|Power at 0m||1020hp|
|Weights and loads|
|Wing Load (kg/m2)||163|
|Power load (kg/hp)||2.74|
|Position||Engine cowling, port|
First production aircraft were some 50kg heavier than prototype, and assembly quality was generally worser. Flight performance suffered also. Nonetheless, it was more than sufficient for trainer aircraft, and Moscow Factory N°301 was ordered to stop assembly of Yak-1 fighters and start production of Yak-7UTI on April 1, 1941. Plan for 1941 was 600 trainer aircraft.
On May 18, 1941 P.Ya.Fedrovi performed first flight on series Yak-7UTI N°01-02 on the Central Moscow airfield.
After evacuation of the Factory N°301 production continued at Novosibirsk Factory N°153 until the end of the 1941. Yak-7UTI carried same black on green camouflage with light blue underside as fighters. For a long time Yak-7UTI and following Yak-7V were the only advanced fighter-trainers in Soviet inventory, and practically all pilots who flew Yak-1, LaGG-3 or MiG-3 in combat passed through Yak-7UTI training.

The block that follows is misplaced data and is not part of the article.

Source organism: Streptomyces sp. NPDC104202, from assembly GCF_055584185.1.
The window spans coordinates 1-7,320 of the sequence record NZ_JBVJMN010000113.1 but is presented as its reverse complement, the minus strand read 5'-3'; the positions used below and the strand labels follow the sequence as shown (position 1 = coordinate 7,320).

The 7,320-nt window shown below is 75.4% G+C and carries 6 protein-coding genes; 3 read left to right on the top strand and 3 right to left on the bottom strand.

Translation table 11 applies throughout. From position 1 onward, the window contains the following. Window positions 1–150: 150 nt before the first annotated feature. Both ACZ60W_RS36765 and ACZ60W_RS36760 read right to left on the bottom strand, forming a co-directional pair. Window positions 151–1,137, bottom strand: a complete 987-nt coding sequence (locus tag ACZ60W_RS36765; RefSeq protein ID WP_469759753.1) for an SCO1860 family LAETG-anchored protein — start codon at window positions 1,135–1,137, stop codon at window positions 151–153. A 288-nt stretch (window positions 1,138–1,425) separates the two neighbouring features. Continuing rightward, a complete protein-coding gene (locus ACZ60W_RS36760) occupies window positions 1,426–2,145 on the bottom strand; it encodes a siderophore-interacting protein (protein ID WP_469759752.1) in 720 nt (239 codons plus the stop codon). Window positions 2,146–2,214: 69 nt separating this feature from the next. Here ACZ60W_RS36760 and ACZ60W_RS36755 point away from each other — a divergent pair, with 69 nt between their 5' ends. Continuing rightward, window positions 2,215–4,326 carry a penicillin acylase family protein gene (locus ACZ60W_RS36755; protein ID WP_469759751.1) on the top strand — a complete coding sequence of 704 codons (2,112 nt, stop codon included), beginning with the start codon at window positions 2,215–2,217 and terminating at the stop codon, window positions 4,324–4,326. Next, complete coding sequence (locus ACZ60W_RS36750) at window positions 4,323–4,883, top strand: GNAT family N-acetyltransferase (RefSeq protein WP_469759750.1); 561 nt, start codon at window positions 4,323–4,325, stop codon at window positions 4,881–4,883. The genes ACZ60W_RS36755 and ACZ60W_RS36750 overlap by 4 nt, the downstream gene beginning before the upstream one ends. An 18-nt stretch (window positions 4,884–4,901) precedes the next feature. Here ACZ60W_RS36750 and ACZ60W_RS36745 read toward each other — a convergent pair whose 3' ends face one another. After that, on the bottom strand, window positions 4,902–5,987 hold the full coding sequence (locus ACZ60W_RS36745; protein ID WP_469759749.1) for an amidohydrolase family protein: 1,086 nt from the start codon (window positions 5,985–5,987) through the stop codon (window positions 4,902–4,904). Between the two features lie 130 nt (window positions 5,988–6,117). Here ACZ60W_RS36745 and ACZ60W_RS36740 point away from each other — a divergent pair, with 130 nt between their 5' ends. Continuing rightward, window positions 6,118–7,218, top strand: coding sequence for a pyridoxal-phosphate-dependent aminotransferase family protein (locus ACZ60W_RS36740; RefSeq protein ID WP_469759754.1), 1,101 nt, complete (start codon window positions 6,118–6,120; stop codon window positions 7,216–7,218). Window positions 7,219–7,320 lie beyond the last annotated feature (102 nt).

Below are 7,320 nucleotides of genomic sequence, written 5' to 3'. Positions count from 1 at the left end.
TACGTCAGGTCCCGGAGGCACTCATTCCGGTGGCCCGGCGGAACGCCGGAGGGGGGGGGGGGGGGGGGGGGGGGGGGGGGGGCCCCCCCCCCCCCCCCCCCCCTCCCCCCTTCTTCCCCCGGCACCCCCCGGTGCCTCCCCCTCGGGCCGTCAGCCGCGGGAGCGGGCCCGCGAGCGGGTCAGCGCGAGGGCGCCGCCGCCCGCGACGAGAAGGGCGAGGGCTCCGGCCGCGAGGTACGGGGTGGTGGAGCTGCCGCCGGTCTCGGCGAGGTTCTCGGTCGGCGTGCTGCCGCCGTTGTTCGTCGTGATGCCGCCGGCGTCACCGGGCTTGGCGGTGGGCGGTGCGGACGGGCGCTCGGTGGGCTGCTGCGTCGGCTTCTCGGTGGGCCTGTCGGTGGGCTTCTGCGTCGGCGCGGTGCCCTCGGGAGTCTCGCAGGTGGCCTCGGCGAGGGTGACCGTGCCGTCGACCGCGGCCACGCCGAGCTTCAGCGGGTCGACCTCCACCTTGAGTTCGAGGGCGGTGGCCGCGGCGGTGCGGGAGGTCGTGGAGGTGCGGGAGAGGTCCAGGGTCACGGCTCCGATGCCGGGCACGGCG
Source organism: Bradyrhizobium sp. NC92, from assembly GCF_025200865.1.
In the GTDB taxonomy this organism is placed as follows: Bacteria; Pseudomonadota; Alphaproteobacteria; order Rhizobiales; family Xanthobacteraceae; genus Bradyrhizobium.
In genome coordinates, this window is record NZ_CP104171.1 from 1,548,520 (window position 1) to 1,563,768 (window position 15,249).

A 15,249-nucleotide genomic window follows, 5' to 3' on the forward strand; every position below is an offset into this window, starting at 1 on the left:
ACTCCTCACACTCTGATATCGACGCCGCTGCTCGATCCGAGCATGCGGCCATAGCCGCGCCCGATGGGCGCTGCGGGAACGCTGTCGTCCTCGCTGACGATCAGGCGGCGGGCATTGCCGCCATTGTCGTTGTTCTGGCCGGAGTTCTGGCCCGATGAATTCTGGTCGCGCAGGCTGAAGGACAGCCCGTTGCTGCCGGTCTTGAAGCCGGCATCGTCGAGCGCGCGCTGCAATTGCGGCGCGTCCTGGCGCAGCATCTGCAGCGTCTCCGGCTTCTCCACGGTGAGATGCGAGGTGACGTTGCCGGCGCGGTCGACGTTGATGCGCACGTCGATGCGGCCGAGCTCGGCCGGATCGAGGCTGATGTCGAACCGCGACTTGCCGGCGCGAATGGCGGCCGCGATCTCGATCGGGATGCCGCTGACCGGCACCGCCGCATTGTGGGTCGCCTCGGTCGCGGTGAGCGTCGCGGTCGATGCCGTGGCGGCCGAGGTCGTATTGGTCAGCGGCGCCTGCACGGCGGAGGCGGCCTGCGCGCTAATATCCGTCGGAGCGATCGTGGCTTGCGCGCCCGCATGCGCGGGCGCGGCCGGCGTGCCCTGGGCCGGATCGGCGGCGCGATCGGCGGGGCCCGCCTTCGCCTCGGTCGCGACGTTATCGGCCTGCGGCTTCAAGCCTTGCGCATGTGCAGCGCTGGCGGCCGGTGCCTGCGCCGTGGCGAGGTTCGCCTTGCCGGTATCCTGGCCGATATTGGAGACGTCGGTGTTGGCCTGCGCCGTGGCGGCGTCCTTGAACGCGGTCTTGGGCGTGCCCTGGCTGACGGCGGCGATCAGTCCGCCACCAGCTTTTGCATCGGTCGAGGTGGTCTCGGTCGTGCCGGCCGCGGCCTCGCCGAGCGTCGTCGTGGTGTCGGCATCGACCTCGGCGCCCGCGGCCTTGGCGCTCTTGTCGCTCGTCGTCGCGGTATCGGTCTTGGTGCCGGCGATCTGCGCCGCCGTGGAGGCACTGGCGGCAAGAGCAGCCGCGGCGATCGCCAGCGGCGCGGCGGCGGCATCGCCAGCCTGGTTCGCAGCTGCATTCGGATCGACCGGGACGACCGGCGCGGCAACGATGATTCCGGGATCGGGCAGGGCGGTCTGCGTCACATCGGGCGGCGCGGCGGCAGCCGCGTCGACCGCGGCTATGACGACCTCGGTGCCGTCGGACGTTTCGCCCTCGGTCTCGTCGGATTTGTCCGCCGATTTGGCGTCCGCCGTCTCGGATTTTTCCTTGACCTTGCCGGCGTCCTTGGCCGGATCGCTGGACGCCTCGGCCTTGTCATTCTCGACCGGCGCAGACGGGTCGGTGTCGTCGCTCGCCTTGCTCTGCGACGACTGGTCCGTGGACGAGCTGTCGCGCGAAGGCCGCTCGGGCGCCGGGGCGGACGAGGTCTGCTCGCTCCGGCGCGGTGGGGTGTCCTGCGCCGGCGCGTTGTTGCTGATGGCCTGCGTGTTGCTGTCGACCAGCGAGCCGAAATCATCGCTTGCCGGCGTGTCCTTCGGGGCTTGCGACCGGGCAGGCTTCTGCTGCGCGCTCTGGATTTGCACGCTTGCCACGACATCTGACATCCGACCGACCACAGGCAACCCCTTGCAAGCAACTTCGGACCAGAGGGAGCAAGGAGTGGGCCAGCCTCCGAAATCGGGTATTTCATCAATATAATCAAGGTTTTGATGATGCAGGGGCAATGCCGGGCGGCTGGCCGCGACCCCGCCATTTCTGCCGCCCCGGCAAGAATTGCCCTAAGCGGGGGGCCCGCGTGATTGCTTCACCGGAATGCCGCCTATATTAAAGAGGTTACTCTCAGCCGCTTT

Even experienced pilots of Normandy-Niemen regiment used Yak-7UTI to get familiar with Yakovlev fighters. Of course extensive programs in this case were unnecessary. For Pouyade Pierre in June 1943 it took only 3 familiarization flights with instructor and 30 minutes of extensive aerobatics on Yak-7UTI to get to his combat Yak-1.
During War Yak-7UTI was used for some non-training duties. High-speed observation of the front line from tree-top altitudes (25 to 30m) was very helpful for directing Sturmovik and bombers attacks. With radio gear installed, Yak-7UTI served as artillery spotters. Number of special missions were carried out, when high-ranked officers needed urgent first-hand information about frontline situation. High-urgency liaison missions were not uncommon for Yak-7UTI.
Trainer aircraft also were used to carry mechanics, spare parts, "horseless" pilots during relocation to new airfields.
|Yak-7 M-105PA||Yak-7M M-105PA|
|Created December 12, 2000||Back to|